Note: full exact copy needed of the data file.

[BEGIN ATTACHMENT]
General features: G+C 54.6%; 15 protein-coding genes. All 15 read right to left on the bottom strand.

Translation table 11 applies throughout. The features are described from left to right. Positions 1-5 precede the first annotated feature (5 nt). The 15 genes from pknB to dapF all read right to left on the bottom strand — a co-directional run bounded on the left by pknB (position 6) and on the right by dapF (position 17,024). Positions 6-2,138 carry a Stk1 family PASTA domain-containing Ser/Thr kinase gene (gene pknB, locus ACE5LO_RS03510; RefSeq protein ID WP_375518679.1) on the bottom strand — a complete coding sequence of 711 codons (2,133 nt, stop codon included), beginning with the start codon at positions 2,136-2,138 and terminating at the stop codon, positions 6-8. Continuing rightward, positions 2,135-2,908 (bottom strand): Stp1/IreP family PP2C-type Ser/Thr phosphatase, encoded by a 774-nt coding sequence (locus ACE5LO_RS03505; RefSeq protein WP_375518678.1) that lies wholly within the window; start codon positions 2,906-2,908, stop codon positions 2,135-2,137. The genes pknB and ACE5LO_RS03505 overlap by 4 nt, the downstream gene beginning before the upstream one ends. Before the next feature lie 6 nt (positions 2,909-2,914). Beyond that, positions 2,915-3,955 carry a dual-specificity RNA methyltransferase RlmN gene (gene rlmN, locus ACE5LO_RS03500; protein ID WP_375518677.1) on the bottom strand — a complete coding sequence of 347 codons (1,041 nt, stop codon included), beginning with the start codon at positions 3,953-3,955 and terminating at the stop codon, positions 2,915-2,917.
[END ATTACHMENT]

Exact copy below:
General features: G+C 54.6%; 15 protein-coding genes. All 15 read right to left on the bottom strand.

Translation table 11 applies throughout. The features are described from left to right. Positions 1-5 precede the first annotated feature (5 nt). The 15 genes from pknB to dapF all read right to left on the bottom strand — a co-directional run bounded on the left by pknB (position 6) and on the right by dapF (position 17,024). Positions 6-2,138 carry a Stk1 family PASTA domain-containing Ser/Thr kinase gene (gene pknB, locus ACE5LO_RS03510; RefSeq protein ID WP_375518679.1) on the bottom strand — a complete coding sequence of 711 codons (2,133 nt, stop codon included), beginning with the start codon at positions 2,136-2,138 and terminating at the stop codon, positions 6-8. Continuing rightward, positions 2,135-2,908 (bottom strand): Stp1/IreP family PP2C-type Ser/Thr phosphatase, encoded by a 774-nt coding sequence (locus ACE5LO_RS03505; RefSeq protein WP_375518678.1) that lies wholly within the window; start codon positions 2,906-2,908, stop codon positions 2,135-2,137. The genes pknB and ACE5LO_RS03505 overlap by 4 nt, the downstream gene beginning before the upstream one ends. Before the next feature lie 6 nt (positions 2,909-2,914). Beyond that, positions 2,915-3,955 carry a dual-specificity RNA methyltransferase RlmN gene (gene rlmN, locus ACE5LO_RS03500; protein ID WP_375518677.1) on the bottom strand — a complete coding sequence of 347 codons (1,041 nt, stop codon included), beginning with the start codon at positions 3,953-3,955 and terminating at the stop codon, positions 2,915-2,917.